- 15. Turning to the details of the complainant’s evidence on age discrimination, the complainant stated that she was 61 years of age when she applied for promotion to Senior Lecturer. She supplied a data table which shows that by age, a steadily falling percentage of applicants were promoted to Senior Lecturer: 69.7% of applicants in the 30-39 age group, 51.7% in the 40-49 age group and 48% in the 50-59 age. Most notably, not a single of the four candidates in the 60-65 age group, to whom the complainant belongs, was promoted. The complainant also provided evidence, insofar as she was able to adduce it from within her professional environment, which shows that younger colleagues promoted over her were by no means significantly better qualified. Whilst I acknowledge the respondent’s argument that the statistical argument on its own is not significant due to the small number of academic staff over sixty who applied for promotion, I find that in conjunction with the other facts which the complainant has been able to adduce, amounts to a valid prima facie that the complainant may have been discriminated on the ground of age. In this regard, the within case should be distinguished from a case like ADJ-00003882, A Complainant v. A Public Employer, which failed on the weakness of the statistical and the substantive evidence. I also want to note that whilst the fact that no applicant over 60 achieved promotion may not be a statistically significant fact due to small numbers, it remains a fact nevertheless and thus acceptable as evidence. Lastly, I do put some store in the evidence from the complainant’s expert witness Dr B., that since senior lecturer is a promotion mostly based on prior contribution, older candidates should normally have an advantage. This argument makes cogent sense, and makes the reverse dynamic in play here, whereby candidates were proportionally more successful the younger they were, vulnerable to an assumption of discrimination on the ground of age.
- 16. The prima facie case, which I am satisfied the complainant has thus established is further underpinned by examining the career of the younger female academic whom the complainant chose has her comparator.
- 17. Dr. D., the complainant’s comparator, is 20 years younger than the complainant, and in the view of the complainant, a gifted academic who is still developing her career. At the time of the competition, Dr D. had no Fulbright, had only secured research funding of about €5000, had not employed any postdocs, and had significantly fewer publications than the complainant. Like the complainant, Dr D. had also not been awarded a President’s Award for Teaching and Learning. She had been awarded a fellowship in teaching and learning for a study on the retention of first year students. She was also a member of the editorial board of the same academic journal of which the complainant was in fact the editor. Dr D. had supervised 3 PhDs. Despite this differential in achievements, Dr. D. had retained her mark of “excellent” in teaching and learning which made it possible for her to obtain promotion to Senior Lecturer.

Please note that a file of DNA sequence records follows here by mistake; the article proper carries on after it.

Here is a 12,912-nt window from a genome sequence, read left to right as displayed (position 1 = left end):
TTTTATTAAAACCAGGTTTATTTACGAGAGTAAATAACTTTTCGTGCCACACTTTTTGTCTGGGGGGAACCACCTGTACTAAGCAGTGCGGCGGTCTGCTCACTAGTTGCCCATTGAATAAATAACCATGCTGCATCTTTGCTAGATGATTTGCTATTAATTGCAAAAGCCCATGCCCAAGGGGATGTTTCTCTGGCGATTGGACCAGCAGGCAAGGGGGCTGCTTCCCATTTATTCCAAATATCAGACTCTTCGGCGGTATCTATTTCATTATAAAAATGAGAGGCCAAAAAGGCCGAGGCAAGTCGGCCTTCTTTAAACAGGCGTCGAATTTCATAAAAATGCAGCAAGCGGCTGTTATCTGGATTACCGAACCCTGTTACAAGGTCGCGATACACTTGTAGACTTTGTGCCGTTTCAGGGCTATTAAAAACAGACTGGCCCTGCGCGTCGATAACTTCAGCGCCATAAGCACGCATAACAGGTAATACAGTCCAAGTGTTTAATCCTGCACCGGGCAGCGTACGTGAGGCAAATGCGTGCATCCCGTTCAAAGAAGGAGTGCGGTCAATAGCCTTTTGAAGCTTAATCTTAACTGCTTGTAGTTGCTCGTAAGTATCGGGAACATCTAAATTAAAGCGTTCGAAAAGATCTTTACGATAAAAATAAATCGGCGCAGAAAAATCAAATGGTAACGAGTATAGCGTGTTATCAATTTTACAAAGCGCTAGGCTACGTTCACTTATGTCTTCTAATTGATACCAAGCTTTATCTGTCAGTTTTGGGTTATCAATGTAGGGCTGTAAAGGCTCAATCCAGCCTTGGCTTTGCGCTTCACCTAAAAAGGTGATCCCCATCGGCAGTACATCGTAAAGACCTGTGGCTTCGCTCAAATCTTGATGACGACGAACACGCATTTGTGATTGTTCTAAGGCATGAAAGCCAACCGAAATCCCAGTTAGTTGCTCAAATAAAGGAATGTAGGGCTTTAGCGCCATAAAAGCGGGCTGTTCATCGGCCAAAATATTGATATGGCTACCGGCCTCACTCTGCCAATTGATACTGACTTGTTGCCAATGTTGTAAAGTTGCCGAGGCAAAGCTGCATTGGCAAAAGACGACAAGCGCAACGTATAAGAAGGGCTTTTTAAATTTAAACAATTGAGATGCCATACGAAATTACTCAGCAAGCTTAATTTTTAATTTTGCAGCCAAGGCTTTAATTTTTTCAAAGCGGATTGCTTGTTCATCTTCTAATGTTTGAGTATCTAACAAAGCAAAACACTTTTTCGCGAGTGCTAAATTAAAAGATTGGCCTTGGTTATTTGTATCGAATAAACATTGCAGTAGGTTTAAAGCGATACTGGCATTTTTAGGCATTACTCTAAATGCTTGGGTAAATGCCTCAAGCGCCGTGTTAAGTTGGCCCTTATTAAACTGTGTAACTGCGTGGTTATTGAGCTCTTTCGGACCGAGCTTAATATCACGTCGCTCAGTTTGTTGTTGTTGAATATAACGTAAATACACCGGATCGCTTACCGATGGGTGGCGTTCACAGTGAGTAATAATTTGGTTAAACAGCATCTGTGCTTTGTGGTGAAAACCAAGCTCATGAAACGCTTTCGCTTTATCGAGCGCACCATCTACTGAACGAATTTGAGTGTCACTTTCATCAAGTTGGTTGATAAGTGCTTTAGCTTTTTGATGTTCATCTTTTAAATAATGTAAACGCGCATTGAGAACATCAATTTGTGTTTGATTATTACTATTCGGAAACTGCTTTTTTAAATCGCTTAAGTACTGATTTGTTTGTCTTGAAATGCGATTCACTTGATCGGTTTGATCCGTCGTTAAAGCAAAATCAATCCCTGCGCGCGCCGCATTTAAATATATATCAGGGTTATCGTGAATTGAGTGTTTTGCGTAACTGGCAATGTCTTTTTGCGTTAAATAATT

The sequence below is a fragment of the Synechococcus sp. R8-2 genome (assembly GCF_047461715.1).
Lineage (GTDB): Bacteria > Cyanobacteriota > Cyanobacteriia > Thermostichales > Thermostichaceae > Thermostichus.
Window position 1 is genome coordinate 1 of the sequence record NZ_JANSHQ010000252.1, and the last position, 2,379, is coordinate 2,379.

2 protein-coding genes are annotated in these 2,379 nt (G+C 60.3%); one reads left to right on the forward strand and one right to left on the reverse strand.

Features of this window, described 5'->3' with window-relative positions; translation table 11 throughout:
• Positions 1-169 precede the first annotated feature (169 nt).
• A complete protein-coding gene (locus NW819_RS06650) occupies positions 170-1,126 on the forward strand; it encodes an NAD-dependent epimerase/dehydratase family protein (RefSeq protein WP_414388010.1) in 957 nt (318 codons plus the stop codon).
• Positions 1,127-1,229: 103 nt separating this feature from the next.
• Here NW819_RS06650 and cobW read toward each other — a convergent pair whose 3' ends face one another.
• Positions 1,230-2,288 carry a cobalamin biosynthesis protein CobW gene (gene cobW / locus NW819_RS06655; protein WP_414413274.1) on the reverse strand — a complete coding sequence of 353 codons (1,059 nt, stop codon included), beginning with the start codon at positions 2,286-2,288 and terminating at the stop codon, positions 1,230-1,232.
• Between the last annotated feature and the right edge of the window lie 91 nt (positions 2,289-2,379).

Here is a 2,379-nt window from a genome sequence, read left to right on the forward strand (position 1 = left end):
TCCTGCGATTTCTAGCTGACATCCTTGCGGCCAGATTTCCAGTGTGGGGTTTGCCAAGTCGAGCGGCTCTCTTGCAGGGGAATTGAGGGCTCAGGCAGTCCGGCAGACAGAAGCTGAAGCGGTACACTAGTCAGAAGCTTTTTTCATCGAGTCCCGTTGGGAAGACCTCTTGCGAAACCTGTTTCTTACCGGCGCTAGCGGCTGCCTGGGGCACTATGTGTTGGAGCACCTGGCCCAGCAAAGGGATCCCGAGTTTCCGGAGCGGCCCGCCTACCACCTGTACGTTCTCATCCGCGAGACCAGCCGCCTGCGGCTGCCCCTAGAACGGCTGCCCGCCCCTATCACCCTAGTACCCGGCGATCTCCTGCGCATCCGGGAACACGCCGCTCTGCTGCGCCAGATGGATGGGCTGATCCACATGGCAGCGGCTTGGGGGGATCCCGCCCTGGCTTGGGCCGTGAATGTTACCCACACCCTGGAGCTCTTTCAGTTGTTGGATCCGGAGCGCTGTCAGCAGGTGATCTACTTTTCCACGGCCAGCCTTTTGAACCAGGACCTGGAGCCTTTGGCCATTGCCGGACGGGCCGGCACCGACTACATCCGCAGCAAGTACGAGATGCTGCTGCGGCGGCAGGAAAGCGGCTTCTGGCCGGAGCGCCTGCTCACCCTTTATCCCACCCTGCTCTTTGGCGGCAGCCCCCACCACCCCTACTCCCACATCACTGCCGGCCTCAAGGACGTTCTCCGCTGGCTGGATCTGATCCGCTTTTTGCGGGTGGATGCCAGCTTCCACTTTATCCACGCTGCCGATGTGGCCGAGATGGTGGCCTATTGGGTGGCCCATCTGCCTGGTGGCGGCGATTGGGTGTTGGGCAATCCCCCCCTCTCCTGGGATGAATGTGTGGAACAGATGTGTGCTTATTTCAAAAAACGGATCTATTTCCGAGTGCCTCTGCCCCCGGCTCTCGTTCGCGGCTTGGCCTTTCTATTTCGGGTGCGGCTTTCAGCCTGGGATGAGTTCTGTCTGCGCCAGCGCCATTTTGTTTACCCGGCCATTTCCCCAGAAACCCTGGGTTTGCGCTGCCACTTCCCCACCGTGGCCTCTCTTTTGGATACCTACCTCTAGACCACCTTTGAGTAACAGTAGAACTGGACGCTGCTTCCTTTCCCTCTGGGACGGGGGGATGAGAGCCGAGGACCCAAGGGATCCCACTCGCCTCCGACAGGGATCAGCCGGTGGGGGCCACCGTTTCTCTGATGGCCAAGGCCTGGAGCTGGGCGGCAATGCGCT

- 18. The respondent, in its cross-examination of the complainant, put great emphasis on the fact that she had not received a President’s Award for teaching and on what it saw as double-counting of achievements by the complainant in the sub-categories which comprise the teaching and learning category. The respondent’s main witness, Professor E., who chaired the UCAAPT committee at which the complainant’s application was downgraded, stated that whilst the complainant achieved a mark of “excellent” in some sub-categories, she did not do so in others. He also said that other candidates had either a teaching award or a teaching fellowship, even though he confirmed that a President’s Award in teaching and learning was not mandatory to achieve promotion. In his overall evidence, Professor E. stuck to generalities about “academic judgement and consistency” in terms of the UCAAPT review of the applications. He confirmed that all applications were considered in full, but stated that no marks for the complainant or other candidates were available.
- 19. In light of this evidence, I decided to adjourn the proceedings, and to request the application forms of the other candidates, anonymised, from the respondent pursuant to my powers under S. 95 of the Employment Equality Acts. My thinking on this was that the committee might well have re-evaluated candidates for promotion for reasons unrelated to age, but that without knowing what kinds of narratives of achievement were successful, this could not be properly evaluated. In particular, the re-evaluation of the complainant’s achievements by the UCAAPT, which her cross-examination was focussed on, makes little sense if it cannot be compared with how others fared before the UCAAPT. For example, someone who like the complainant did not have a President’s Award in teaching, might have succeeded because of the evaluation of their research. Candidates other than the complainant may have miscategorised their achievements in particular areas with or without penalty. What particular facts, in the overall context of an academic career, led to an upgrade or downgrade at UCAAPT level? These are all facts that certainly fall within “academic judgment” and need not be discriminatory. Given the wide variety of academic careers and achievements, these kinds of assessments are not a hard science and a degree of subjectivity on the part of senior decision-makers is probably unavoidable. As long as this subjectivity is not linked to protected characteristics, it is not unlawful.